Were Gordon Brown to go, the front runners amongst party members and supporters (sadly not differentiated) were unsurprisingly David Miliband on 25%, but after that Alan Johnson on 18% and Jon Cruddas on 11%. Jack Straw was on 10%, James Purnell way down on just 3%.

Meanwhile on policy, 71% supported a windfall tax on energy companies, an overwhelming 86% supported higher taxes on people earning over £250k. On how money raised from tax rises should be spent though respondents were pretty evenly divided, with 48% saying it should go on tax cuts for people on lower incomes and 52% saying it should be spent on public services.


The full results of Ipsos MORI’s latest poll are now available here. We’ve all seen the topline figures by now.

Approval ratings remain pretty much the same – there has been no further slump in government or Brown’s ratings (in fact Brown’s dire net rating of minus 45 is the best he’s had for a couple of months), not any real change in Nick Clegg’s rating. There is even some sympathy for Brown – asked if he is “doing a reasonable job in difficult circumstances” 51% of people agreed.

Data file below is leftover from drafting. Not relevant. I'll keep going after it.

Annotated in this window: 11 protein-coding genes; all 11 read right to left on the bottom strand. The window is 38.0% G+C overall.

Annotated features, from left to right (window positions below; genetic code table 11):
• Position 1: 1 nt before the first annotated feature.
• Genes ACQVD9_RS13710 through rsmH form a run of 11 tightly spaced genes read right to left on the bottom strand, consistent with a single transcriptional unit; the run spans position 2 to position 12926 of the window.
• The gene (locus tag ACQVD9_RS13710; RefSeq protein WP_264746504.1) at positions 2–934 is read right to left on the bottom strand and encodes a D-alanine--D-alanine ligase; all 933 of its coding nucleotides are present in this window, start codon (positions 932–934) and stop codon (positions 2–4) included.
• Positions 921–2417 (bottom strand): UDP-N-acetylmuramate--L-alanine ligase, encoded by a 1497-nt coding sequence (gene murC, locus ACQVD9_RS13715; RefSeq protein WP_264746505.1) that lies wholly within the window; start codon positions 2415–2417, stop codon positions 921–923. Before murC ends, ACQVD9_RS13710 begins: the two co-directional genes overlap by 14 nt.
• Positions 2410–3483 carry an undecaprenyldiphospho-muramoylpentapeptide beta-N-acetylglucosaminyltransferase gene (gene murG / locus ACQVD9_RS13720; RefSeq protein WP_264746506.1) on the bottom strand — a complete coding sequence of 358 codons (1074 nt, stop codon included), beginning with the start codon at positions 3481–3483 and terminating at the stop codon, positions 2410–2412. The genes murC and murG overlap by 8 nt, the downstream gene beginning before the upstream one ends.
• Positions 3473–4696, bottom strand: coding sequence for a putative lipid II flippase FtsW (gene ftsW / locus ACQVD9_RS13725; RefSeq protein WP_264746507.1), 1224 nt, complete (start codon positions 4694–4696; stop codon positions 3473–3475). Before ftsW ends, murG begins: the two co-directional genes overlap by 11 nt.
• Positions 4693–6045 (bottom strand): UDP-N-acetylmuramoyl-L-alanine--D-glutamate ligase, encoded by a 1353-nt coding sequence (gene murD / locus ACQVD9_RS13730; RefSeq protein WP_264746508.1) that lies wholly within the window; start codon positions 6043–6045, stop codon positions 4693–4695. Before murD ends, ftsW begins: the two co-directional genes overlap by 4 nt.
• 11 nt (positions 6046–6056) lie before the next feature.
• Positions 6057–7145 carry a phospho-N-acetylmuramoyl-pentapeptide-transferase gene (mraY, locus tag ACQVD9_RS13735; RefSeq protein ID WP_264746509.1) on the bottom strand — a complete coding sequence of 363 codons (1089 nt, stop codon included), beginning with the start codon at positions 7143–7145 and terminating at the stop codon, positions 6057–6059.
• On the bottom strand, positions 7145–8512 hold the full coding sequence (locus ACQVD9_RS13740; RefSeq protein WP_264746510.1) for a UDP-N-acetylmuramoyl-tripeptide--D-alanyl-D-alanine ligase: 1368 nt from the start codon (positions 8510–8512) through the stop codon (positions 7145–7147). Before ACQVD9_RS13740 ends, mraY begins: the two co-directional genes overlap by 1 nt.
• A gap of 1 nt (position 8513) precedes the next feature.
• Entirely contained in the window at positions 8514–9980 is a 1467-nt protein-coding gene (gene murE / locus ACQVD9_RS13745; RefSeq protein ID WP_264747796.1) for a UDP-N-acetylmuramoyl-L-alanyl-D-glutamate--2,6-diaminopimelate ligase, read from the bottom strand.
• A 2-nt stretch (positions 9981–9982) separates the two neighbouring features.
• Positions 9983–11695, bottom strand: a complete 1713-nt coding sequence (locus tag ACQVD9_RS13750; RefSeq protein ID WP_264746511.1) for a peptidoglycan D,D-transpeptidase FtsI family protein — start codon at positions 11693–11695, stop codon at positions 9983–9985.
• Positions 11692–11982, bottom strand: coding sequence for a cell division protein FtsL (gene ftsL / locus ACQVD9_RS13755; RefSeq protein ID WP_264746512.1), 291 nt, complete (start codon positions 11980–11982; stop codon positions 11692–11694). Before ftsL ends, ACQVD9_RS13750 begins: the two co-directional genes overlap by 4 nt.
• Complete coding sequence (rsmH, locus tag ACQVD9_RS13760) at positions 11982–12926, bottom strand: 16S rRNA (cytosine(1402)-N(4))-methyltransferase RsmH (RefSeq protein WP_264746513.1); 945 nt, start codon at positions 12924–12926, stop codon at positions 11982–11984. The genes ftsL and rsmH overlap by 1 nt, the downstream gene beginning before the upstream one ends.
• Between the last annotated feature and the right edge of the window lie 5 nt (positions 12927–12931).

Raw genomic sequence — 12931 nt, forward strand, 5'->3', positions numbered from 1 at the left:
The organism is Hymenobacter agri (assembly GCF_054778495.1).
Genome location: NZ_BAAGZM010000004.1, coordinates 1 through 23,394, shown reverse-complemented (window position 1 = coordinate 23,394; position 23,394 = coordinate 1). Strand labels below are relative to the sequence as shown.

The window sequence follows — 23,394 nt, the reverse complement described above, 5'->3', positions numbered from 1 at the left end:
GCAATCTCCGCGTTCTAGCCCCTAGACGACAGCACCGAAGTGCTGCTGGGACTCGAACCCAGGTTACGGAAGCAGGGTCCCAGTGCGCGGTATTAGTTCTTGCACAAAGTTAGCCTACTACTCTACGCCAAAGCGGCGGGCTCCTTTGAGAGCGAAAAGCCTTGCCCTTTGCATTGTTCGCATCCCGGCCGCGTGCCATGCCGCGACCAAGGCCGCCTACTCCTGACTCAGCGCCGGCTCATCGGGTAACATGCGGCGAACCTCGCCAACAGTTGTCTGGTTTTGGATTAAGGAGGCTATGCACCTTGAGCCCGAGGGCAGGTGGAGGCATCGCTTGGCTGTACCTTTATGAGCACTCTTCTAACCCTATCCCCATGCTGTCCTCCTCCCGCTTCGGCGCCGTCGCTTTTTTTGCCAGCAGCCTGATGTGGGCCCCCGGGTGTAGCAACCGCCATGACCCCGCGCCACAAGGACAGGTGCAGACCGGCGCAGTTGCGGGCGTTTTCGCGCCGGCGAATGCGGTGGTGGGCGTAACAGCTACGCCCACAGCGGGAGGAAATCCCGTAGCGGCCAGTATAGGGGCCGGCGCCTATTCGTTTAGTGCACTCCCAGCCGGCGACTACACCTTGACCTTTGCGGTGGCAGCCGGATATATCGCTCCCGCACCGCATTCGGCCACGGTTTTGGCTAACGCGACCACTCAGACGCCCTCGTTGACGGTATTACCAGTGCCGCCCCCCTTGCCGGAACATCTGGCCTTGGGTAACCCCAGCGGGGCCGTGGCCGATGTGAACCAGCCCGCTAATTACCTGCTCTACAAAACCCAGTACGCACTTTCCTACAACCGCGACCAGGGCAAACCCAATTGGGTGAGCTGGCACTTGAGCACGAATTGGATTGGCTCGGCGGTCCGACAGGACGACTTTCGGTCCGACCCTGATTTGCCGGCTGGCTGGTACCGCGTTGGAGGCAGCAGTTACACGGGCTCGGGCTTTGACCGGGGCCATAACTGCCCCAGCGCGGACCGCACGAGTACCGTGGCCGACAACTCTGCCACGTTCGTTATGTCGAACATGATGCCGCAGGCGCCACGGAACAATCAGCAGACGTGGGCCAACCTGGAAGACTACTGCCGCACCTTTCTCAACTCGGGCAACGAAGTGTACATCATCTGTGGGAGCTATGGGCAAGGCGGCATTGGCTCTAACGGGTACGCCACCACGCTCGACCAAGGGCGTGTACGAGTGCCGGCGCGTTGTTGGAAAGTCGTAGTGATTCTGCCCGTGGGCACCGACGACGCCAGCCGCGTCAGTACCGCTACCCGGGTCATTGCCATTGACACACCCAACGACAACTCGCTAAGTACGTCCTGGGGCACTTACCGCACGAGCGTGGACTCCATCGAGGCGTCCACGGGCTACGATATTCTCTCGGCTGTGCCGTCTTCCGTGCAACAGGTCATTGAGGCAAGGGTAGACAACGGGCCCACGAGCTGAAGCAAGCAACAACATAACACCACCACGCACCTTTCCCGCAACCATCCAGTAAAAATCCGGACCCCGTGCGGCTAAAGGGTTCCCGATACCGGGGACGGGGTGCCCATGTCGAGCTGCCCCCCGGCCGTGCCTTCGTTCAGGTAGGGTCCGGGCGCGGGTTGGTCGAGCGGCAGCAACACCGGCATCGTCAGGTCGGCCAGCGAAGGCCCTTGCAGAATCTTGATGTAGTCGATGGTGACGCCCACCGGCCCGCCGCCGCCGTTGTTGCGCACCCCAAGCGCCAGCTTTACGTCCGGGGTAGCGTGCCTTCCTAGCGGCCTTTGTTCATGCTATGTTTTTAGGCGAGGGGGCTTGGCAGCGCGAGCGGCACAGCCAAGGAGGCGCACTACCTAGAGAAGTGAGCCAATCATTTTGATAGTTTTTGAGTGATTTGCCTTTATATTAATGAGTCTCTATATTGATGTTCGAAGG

The most interesting and unusual questions in the survey were a series of open ended questions asking people to say in their own words what they liked or disliked about David Cameron and Gordon Brown. Only 45% of people could find anything at all positive to say about Brown, and the most common positive was his experience – cited by 10% of people, followed by sound judgement (5%), honesty, being a family man, being a strong leader or statesman or his personality, all named by 4% of people.

On the negative front, 79% of people found something to say. The most common criticisms were that he is untrustworthy (13%), indecisive and dithering (12%), being a poor leader (10%), doesn’t keep his promises (7%), don’t like his style (7%), incompetence (6%) and being out of touch (6%). 5% said they disliked everything about him.

Turning to David Cameron, 60% of people managed to think of something positive about him. These were mainly his youth and personality (both cited by 9%), being a family man, ordinary and in touch and being a good speaker (all 8%), being a modern fresh view, offering a change (7%), his image (6%) and being a good leader or a kind and caring man (both 5%).